Highland Pellets Opens New Plant Near Little Rock

The $229 million wood-pellet facility in Pine Bluff is slated to produce 600,000 metric tons per year of sustainably harvested wood pellets.

By Scott Baltic, Contributing Editor

Pine Bluff, Ark., wood-pellet facility
Pine Bluff, Ark., wood-pellet facility

Pine Bluff, Ark.Highland Pellets has opened a new, $229 million wood-pellet facility in Pine Bluff, Ark. The plant is slated to produce 600,000 metric tons per year of wood pellets, a feedstock favored by European industrial utilities to lower their carbon footprints while providing sustainable base load power.

The wood used to make the pellets will be sustainably harvested, which will reduce dependence on coal-burning power plants. Arkansas has more than 18.8 million acres of forest land, covering more than half of the state.

“This plant began with a simple economic goal, but has evolved into not just producing sustainable fuel, but producing sustainable outcomes for our employees, our community and our environment,” Tom Reilley, chairman & co-founder of Highland Pellets, said in a prepared statement.

The 150-acre Highland Pellets site is part of the 785-acre Jefferson Industrial Park, within the Pine Bluff municipal limits. The park is also home to such major companies as ArcelorMittal, UPS and Tyson Foods and is served by both the Union Pacific and Burlington Northern Santa Fe railroads.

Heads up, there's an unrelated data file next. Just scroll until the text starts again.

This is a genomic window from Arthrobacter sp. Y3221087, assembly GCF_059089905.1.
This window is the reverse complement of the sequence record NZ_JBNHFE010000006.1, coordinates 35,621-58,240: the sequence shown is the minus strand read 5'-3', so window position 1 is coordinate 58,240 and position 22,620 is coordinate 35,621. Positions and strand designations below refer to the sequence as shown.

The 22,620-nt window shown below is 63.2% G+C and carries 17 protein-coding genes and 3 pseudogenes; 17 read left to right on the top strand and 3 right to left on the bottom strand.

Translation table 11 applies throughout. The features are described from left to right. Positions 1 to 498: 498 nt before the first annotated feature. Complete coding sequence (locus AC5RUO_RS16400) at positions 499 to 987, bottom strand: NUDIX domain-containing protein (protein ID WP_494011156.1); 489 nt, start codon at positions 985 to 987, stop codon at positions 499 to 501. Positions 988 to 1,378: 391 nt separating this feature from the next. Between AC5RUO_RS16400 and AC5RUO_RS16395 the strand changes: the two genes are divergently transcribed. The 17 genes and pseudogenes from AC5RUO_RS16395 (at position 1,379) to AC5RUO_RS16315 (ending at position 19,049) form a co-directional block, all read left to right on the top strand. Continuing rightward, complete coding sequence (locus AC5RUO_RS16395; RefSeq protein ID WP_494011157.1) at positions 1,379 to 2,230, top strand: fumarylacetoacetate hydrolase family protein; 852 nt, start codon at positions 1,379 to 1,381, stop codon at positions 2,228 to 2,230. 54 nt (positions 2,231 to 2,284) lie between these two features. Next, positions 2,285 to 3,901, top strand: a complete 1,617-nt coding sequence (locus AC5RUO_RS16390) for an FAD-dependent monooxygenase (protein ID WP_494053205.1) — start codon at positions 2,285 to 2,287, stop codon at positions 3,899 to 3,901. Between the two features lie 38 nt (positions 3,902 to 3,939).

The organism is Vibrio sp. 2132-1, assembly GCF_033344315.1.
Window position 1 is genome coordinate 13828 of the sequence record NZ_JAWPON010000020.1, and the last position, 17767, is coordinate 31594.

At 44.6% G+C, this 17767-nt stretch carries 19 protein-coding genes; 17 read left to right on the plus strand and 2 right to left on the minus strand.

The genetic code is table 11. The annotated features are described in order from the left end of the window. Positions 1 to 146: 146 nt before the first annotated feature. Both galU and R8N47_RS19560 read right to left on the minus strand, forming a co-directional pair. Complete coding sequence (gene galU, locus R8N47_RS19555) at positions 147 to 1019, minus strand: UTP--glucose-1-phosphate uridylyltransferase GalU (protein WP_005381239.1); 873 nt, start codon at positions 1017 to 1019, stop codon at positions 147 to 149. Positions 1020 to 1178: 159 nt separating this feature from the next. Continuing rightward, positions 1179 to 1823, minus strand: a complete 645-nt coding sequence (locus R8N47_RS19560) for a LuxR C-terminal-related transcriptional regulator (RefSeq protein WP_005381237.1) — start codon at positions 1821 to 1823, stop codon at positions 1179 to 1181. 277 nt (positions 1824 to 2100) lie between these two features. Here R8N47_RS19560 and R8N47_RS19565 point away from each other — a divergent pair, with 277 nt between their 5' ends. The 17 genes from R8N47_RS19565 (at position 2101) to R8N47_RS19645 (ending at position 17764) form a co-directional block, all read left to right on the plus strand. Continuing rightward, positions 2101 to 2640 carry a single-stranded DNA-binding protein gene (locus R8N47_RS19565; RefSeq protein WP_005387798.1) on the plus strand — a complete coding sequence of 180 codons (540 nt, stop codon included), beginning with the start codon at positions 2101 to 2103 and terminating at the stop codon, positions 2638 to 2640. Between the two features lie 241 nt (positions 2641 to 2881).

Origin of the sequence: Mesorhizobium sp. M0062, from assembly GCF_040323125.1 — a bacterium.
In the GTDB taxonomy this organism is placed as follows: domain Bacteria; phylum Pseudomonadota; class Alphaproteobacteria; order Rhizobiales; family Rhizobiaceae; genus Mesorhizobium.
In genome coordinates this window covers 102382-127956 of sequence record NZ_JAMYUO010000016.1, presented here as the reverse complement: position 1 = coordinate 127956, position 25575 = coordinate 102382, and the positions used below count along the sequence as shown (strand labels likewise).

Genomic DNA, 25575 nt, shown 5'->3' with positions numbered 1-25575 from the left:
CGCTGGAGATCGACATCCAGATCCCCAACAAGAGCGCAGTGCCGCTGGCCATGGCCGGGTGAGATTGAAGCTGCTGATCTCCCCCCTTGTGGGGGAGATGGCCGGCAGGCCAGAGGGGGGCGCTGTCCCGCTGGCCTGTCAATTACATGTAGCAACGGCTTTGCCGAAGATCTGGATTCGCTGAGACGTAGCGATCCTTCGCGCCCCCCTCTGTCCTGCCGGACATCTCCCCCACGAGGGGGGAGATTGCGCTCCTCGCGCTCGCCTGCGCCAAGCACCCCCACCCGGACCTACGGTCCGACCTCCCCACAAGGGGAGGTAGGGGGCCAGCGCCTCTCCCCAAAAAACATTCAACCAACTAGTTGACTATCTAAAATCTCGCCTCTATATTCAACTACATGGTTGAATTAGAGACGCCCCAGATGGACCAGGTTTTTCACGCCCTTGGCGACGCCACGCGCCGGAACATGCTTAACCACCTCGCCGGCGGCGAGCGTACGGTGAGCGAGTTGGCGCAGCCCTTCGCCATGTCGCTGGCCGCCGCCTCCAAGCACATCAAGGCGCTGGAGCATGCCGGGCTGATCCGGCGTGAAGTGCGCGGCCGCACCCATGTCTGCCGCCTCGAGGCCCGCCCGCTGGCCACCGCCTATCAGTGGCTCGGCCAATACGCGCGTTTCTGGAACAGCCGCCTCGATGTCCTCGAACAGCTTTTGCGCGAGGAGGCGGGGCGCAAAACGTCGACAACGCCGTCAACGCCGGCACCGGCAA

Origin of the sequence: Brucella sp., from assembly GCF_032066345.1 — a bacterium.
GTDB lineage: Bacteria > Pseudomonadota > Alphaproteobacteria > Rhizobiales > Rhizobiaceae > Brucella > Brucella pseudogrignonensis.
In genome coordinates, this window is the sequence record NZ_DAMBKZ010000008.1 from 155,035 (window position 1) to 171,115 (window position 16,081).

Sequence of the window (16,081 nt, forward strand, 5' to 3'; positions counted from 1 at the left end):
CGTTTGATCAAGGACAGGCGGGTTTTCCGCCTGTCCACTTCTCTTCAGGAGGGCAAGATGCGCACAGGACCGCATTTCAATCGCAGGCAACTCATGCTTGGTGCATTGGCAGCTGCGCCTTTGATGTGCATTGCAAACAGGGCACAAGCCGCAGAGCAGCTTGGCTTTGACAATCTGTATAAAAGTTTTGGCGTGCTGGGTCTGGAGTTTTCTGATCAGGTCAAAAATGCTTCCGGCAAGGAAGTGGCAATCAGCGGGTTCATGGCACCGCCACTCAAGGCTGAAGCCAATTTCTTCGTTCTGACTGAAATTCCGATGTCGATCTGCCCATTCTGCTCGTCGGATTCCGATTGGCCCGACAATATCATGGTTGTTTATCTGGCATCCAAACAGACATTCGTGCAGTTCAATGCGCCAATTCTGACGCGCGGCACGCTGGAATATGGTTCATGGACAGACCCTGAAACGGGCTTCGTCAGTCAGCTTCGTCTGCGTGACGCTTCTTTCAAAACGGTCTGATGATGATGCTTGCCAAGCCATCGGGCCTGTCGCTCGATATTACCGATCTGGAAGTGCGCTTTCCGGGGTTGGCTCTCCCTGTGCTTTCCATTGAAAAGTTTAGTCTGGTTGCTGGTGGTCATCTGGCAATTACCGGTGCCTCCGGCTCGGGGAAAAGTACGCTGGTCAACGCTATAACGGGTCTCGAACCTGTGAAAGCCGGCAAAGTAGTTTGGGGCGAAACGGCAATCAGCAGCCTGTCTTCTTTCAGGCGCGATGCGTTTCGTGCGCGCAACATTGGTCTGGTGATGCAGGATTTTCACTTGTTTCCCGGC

Highland Pellets, which is headquartered in Boston, did not respond to Commercial Property Executive’s request for additional information.

Nexus PMG of Addison, Texas, is the facility’s independent engineering consultant, and Astec Inc. of Chattanooga, Tenn., is the manufacturer of the majority of the process equipment and is also the EPC (Engineering, Procurement and Construction) contractor for Highland.

As part of its sustainability program, and also just because of the economics, Highland generally uses only residual parts of trees (branches, tops and sawdust) and “thinnings,” trees that have no commercial value because they are cut down to thin a forest, but are too small to be sold for other uses, such as sawn lumber.

Image courtesy of Highland Pellets